precise statements, documents, or misrepresentations made; (2) the time and place of and person
responsible for the statement; (3) the content and manner in which the statements misled the Plaintiffs; and (4) what the Defendants gained by the alleged fraud.” Miccosukee Tribe of Indians v.
“[T]he plain and ordinary meaning of the phrase ‘intent to defraud’ envisions conduct more invidious than mere
negligence,” Jones v. Hanley Dawson Cadillac Co., 848 F.2d 803, 807 (7th Cir. 1988), and such intent “may be
established through proof of a violation of the statute made with the specific intent to deceive or a reckless disregard” for the truth, CDM Auto Wholesale, Inc. v. Jensen, 31 F. App’x 621, 623 (10th Cir. 2002). See also Owens,
425 F.3d at 1321 (“[T]he statute’s meaning is clear—if you violate the Odometer Act, and you do so with the intent
to defraud your victim in any respect relating to the Odometer Act or the regulations passed pursuant to it, you
Cypress, 814 F.3d 1202, 1212 (11th Cir. 2015) (citation omitted). The particularity requirement
of Rule 9(b) does not apply to states of mind such as intent, however, which “may be alleged generally.” Fed. R. Civ. P. 9(b). However, even assuming arguendo that Tepper-Barak has pled with
particularity the circumstances constituting the alleged fraud, the Court finds that she has wholly
failed to allege any intent to defraud on the part of JM Lexus, generally or otherwise. For that
reason alone, her claim must be dismissed.
Tepper-Barak requests, within her opposition to the motion to dismiss, that if “the Court
finds that [JM Lexus] is correct, . . . the order be entered without prejudice to permit the Plaintiff
to file an amended complaint.” Pl.’s Opp’n at 2. Federal Rule of Civil Procedure 15(a)(1) provides
that a party may amend her pleading once as a matter of course within either twenty-one days after
serving it, or twenty-one days after service of a required responsive pleading or motion filed under
Rule 12(b), (e), or (f), whichever is earlier. Fed. R. Civ. P. 15(a)(1). As that period of time has
passed in this case, Tepper-Barak may amend her pleading only with JM Lexus’s written consent,
which JM Lexus has not given, or the Court’s leave, which the Court “should freely give . . . when
justice so requires.” Id. R. 15(a)(2); see also Bank v. Pitt, 928 F.3d 1108, 1112 (11th Cir. 1991)
(“Where a more carefully drafted complaint might state a claim, a plaintiff must be given at least
one chance to amend his complaint before the district court dismissed the action with prejudice.”).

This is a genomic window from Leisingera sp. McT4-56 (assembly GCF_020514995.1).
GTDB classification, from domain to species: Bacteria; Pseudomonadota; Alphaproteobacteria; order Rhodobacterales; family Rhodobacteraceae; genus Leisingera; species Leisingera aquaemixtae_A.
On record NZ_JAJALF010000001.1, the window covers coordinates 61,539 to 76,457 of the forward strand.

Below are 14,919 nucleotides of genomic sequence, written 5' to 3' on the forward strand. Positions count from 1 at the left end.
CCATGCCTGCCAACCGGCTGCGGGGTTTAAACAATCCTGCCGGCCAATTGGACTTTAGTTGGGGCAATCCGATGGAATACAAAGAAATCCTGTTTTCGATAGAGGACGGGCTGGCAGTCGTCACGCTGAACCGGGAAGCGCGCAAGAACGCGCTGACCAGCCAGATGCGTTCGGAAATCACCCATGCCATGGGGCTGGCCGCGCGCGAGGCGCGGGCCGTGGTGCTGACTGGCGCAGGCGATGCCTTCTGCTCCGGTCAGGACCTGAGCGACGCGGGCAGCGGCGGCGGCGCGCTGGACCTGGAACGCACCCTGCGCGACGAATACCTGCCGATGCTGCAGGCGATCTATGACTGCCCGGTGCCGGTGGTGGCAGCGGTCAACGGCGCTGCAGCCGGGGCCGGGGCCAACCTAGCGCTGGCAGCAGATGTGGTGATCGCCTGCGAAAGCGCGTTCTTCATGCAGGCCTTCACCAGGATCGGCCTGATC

However, “[w]here a request for leave to file an amended complaint simply is imbedded within
in opposition memorandum, the issue has not been raised properly.” Rosenberg v. Gould, 554 F.3d
962, 967 (11th Cir. 1999) (quoting Posner v. Essex Ins. Co., 178 F.3d 1209, 1222 (11th Cir. 1999))
(internal quotation marks omitted). “Filing a motion is the proper method to request leave to amend
a complaint,” and in moving for leave to amend, a plaintiff must comply with Rule 7(b) by either
“set[ting] forth the substance of the proposed amendment or attach[ing] a copy of the proposed
amendment.” Long v. Satz, 181 F.3d 1275, 1279 (11th Cir. 1999); see also Doe v. Pryor, 344 F.3d
1282 (11th Cir. 2003).
Tepper-Barak has done none of these things. She has not filed a motion, her request for
leave to amend is secondary to her memorandum in opposition, she has not attached a copy of the
proposed amendment, and she has not set forth the substance of the amendment in her request.
See McGirt v. Broward Coll., No. 15-62324, 2016 WL 1161093, at *3 (S.D. Fla. Mar. 23, 2016).
The Eleventh Circuit has held that a district court acts well within its authority if it dismisses with
prejudice a complaint in a case where, as here, “the plaintiff fail[s] to attach the proposed amendment or set forth the substance of the proposed amendment” but rather includes the request for
leave to amend in a memorandum filed in opposition to the defendant’s motion to dismiss. United
States ex rel. Atkins v. McInteer, 470 F.3d 1350, 1362 (11th Cir. 2006). 2
That said, the Court will not punish the Plaintiff for her counsel’s failure. The Court will
dismiss the Complaint without prejudice and will consider granting leave to amend upon the filing
of a proper motion.
In fact, in McInteer, the district court did not even address the plaintiff’s failure to comply with the requirements
for amendment when it dismissed his complaint with prejudice. Even so, the Eleventh Circuit, “assuming that
[the plaintiff]’s request was the functional equivalent of the motion,” affirmed the district court’s sub silentio rejection of the request to amend “because it failed to include the proposed amendment or the substance thereof as
required by Long.” 470 F.3d at 1362.
Based on the foregoing, it is ORDERED AND ADJUDGED that the Defendant’s Motion
to Dismiss [ECF No. 8] is GRANTED. The Plaintiff’s Complaint [ECF No. 1] is DISMISSED
This action is CLOSED and all other pending motions are DENIED AS MOOT.
DONE AND ORDERED in Chambers at Miami, Florida, this 18th day of October, 2016.
DARRIN P. GAYLES
UNITED STATES DISTRICT JUDGE
Disclaimer: Justia Dockets & Filings provides public litigation records from the federal appellate and district courts. These filings and docket sheets should not be considered findings of fact or liability, nor do they necessarily reflect the view of Justia.
Why Is My Information Online?